Public Investment Expected to Propel North Carolina Aviation in 2022

Innovations in air transportation and a major infusion of new state and federal funding will create economic opportunity in 2022 for companies with the experience and capacity to help airports build and maintain their infrastructure and push the boundaries of unmanned aviation.

That activity should increase the economic impact of North Carolina’s 72 public airports, which already contribute more than $61 billion to the state’s economy, as well as expand the state’s burgeoning drone economy.

Bobby Walston

“Public investments in aviation infrastructure will enable much-needed expansions and rehabilitation of public airport facilities, creating jobs and attracting new aerospace-related companies to our state,” says Bobby Walston, P.E., director of the North Carolina Department of Transportation’s Division of Aviation. “Meanwhile, we expect to continue opening the airways to unmanned aircraft in 2022, working with innovative companies and the Federal Aviation Administration to usher in this new era of air transportation.”

Aviation Division Advances N.C. Air Transportation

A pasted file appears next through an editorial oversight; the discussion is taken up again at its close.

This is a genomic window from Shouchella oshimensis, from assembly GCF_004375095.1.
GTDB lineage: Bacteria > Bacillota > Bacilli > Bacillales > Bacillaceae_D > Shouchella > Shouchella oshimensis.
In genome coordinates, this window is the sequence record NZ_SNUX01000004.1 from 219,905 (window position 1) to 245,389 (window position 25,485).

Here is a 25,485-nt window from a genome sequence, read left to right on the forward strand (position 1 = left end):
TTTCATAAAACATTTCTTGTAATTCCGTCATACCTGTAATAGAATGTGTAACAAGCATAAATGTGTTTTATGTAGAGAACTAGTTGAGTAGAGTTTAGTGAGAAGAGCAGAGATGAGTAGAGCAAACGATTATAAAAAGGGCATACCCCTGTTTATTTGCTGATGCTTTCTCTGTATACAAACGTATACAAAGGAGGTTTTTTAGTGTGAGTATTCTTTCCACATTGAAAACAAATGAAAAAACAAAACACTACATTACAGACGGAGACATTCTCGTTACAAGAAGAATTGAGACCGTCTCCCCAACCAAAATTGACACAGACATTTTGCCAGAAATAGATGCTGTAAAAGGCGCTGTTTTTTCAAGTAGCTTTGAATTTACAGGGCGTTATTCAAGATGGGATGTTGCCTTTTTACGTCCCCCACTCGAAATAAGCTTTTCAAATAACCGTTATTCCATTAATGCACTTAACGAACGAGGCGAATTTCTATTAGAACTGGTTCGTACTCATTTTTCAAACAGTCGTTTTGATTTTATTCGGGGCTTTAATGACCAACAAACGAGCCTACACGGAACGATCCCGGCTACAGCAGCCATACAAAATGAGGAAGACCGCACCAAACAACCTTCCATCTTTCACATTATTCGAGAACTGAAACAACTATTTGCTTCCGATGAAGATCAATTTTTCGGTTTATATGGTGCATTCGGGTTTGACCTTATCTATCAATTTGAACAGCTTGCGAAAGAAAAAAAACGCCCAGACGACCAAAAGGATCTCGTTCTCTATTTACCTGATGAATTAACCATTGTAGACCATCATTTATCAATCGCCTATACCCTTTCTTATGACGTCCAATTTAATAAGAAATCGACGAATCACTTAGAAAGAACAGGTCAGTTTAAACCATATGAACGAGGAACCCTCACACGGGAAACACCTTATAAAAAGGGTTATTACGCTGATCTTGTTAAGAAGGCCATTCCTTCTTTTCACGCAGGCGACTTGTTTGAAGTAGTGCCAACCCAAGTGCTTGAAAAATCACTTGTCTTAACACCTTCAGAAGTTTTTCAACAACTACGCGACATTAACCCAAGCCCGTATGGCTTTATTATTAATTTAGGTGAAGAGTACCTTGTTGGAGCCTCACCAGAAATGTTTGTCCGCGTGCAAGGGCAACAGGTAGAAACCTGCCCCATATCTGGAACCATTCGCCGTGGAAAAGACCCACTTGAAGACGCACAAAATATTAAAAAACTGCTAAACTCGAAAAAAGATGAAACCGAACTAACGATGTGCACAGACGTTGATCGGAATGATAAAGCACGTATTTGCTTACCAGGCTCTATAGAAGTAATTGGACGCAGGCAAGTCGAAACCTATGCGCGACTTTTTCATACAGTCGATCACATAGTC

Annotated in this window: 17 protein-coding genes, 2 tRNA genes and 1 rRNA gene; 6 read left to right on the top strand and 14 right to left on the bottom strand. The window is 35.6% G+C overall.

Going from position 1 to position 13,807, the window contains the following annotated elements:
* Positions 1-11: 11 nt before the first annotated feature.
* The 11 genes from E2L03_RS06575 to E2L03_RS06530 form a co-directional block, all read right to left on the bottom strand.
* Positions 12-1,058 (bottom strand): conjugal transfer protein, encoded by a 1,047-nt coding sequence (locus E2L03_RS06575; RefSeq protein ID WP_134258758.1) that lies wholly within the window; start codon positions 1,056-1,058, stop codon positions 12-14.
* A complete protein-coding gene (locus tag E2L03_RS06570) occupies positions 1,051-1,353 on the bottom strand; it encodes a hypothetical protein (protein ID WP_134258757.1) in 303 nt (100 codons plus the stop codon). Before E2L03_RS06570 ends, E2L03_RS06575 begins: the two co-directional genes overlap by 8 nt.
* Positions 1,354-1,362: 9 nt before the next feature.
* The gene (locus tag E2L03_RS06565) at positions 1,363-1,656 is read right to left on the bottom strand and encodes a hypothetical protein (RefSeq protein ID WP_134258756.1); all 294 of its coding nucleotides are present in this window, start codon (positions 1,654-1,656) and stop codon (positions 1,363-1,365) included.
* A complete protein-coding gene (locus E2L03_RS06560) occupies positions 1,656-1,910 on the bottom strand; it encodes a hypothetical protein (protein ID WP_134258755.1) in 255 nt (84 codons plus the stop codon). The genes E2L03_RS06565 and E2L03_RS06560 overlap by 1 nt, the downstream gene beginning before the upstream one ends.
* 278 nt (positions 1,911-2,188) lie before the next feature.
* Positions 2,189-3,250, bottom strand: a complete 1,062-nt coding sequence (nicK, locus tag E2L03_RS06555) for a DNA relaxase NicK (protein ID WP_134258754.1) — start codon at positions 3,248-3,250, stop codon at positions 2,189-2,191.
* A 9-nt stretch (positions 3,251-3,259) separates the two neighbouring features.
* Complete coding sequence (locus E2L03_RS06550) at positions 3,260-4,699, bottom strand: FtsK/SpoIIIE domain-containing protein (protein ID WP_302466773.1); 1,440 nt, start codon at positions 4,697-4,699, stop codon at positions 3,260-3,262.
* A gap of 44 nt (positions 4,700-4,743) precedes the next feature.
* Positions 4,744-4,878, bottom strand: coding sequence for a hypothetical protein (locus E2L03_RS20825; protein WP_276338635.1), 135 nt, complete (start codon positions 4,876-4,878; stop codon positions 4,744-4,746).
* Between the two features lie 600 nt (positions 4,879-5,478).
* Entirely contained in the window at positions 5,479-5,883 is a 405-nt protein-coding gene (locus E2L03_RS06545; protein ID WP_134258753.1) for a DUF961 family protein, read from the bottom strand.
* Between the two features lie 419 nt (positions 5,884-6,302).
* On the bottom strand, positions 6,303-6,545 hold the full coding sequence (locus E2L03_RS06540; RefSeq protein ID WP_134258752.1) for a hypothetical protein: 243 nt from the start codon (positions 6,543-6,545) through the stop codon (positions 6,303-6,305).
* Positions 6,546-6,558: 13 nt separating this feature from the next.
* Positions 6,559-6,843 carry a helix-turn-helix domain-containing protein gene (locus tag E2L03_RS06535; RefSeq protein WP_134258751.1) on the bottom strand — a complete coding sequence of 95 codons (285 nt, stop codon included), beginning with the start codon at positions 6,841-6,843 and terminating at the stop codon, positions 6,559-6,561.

The NCDOT Division of Aviation leads innovation and activity that advances a robust air transportation system for North Carolina. That includes managing a range of state and federal grant programs to support infrastructure improvements at the state’s public airports to help them meet safety and community needs.

The Division provides planning and technical assistance for airports, a statewide program of infrastructure maintenance and federally mandated services, business development services and a unique general aviation airports economic development fund to expand investment at the airports and professional development programs for airport personnel.

The Division also oversees North Carolina’s unmanned aviation system and has positioned North Carolina as a national leader in enabling commercial and government drone use. It works closely with the Federal Aviation Administration (FAA) and innovative companies and government agencies to shape the regulations and practices that will enable unmanned aircraft to operate in the state.

As one of eight teams selected for the FAA’s BEYOND national drone integration initiative, the Division has direct access to federal regulators setting the terms of how drones can operate in low-altitude air space. Companies have taken note of North Carolina’s leadership and come to the state to partner with NCDOT in testing novel commercial drone services, gaining FAA approvals and launching operations.